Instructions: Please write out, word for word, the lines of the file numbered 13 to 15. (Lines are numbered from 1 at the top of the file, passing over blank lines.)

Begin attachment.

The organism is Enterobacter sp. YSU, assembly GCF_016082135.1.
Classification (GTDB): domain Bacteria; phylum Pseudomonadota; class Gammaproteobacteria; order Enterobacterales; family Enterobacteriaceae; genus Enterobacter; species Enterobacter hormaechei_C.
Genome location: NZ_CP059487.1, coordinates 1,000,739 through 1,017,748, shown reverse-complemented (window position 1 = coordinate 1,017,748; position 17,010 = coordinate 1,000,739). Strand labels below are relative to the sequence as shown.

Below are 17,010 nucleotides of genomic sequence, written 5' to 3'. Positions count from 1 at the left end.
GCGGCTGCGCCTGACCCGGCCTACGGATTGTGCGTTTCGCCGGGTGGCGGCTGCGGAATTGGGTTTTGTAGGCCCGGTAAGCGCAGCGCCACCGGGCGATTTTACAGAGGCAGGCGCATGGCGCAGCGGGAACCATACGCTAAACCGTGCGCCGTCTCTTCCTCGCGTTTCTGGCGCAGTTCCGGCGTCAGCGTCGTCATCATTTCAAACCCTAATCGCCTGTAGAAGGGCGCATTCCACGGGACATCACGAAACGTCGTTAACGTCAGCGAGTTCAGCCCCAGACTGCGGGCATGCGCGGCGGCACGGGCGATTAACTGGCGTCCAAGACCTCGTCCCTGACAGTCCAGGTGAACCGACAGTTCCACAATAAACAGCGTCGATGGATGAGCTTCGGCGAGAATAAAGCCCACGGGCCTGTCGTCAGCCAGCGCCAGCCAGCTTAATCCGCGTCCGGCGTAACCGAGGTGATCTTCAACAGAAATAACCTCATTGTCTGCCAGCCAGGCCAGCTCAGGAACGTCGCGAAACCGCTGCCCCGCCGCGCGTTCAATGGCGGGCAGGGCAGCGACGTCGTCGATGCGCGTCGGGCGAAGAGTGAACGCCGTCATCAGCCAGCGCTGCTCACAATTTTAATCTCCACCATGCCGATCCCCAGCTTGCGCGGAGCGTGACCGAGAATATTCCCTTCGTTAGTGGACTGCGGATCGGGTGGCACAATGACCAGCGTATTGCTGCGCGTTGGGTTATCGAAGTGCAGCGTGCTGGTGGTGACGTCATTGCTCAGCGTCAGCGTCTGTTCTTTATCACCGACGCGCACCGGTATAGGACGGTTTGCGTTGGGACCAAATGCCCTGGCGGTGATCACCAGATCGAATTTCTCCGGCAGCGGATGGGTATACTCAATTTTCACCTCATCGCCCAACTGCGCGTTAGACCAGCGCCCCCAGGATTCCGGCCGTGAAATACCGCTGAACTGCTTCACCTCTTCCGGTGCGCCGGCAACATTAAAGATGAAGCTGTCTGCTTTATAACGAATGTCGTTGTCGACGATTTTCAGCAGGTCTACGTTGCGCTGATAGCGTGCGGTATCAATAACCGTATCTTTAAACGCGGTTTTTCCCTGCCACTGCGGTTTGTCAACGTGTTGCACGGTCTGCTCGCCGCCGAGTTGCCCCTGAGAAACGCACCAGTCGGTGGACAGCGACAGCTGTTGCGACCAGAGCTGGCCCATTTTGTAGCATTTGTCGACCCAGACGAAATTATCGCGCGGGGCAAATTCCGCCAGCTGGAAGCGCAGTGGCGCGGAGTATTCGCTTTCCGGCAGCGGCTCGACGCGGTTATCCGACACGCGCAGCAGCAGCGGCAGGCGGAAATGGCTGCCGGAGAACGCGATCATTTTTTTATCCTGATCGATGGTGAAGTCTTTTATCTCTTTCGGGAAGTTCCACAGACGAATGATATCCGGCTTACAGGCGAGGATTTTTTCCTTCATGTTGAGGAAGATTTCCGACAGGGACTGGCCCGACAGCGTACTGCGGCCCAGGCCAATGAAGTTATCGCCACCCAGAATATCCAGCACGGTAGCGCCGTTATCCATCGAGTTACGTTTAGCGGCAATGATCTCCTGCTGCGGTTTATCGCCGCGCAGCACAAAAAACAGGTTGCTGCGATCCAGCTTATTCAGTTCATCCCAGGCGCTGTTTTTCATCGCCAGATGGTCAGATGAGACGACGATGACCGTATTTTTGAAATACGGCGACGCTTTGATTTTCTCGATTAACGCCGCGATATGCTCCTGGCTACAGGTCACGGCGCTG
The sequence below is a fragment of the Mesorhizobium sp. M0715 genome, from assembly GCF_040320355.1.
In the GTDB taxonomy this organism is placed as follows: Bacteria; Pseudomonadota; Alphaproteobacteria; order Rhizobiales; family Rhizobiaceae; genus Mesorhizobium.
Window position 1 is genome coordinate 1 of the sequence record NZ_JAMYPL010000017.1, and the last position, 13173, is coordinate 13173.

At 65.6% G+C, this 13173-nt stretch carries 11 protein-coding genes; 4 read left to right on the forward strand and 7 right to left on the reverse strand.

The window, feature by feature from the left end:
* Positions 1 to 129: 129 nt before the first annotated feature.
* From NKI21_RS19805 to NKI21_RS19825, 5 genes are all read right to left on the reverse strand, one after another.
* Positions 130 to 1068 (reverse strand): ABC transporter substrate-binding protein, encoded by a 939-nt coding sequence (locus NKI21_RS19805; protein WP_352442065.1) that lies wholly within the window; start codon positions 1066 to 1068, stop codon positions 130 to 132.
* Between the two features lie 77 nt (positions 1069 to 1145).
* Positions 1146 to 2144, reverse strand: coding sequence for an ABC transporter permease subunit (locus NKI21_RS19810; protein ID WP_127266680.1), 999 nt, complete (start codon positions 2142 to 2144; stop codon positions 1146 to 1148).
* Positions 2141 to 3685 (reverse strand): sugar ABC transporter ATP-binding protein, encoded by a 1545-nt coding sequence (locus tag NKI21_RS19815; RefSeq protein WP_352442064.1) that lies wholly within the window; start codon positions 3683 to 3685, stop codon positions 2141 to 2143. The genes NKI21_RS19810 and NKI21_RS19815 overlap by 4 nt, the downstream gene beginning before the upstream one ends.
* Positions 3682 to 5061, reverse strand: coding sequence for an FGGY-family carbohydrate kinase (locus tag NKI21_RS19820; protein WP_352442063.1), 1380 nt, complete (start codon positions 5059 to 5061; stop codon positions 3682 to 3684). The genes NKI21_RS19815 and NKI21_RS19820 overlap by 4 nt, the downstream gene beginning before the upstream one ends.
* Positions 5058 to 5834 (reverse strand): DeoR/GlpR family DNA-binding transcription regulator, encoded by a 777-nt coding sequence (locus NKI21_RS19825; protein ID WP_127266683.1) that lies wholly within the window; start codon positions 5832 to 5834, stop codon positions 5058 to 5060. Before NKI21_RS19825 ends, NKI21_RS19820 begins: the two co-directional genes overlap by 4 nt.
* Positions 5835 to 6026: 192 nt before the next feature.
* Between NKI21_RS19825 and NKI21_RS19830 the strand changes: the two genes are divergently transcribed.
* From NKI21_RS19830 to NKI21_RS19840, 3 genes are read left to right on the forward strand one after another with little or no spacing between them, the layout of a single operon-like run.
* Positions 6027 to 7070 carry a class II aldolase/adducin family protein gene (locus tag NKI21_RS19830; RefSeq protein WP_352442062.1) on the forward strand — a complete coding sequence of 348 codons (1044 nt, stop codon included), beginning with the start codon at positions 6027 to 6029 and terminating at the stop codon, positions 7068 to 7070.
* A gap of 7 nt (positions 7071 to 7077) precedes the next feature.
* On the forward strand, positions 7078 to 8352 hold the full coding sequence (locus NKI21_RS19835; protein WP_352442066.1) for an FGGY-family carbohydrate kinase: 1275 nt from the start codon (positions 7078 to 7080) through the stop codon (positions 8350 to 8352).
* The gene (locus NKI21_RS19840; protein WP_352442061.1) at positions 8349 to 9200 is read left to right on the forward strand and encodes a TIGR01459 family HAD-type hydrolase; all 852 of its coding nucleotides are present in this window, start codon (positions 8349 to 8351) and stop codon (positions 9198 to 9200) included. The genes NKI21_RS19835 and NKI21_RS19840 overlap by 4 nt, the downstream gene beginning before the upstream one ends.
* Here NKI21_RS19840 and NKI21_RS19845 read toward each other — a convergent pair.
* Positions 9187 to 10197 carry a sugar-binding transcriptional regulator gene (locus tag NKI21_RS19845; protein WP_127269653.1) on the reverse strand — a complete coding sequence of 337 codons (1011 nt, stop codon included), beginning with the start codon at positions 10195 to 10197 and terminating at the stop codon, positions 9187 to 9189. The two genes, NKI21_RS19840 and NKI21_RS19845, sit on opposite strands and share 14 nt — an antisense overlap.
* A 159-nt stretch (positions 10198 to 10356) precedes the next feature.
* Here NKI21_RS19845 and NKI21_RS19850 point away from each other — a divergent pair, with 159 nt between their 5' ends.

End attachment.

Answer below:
* Positions 130 to 1068 (reverse strand): ABC transporter substrate-binding protein, encoded by a 939-nt coding sequence (locus NKI21_RS19805; protein WP_352442065.1) that lies wholly within the window; start codon positions 1066 to 1068, stop codon positions 130 to 132.
* Between the two features lie 77 nt (positions 1069 to 1145).
* Positions 1146 to 2144, reverse strand: coding sequence for an ABC transporter permease subunit (locus NKI21_RS19810; protein ID WP_127266680.1), 999 nt, complete (start codon positions 2142 to 2144; stop codon positions 1146 to 1148).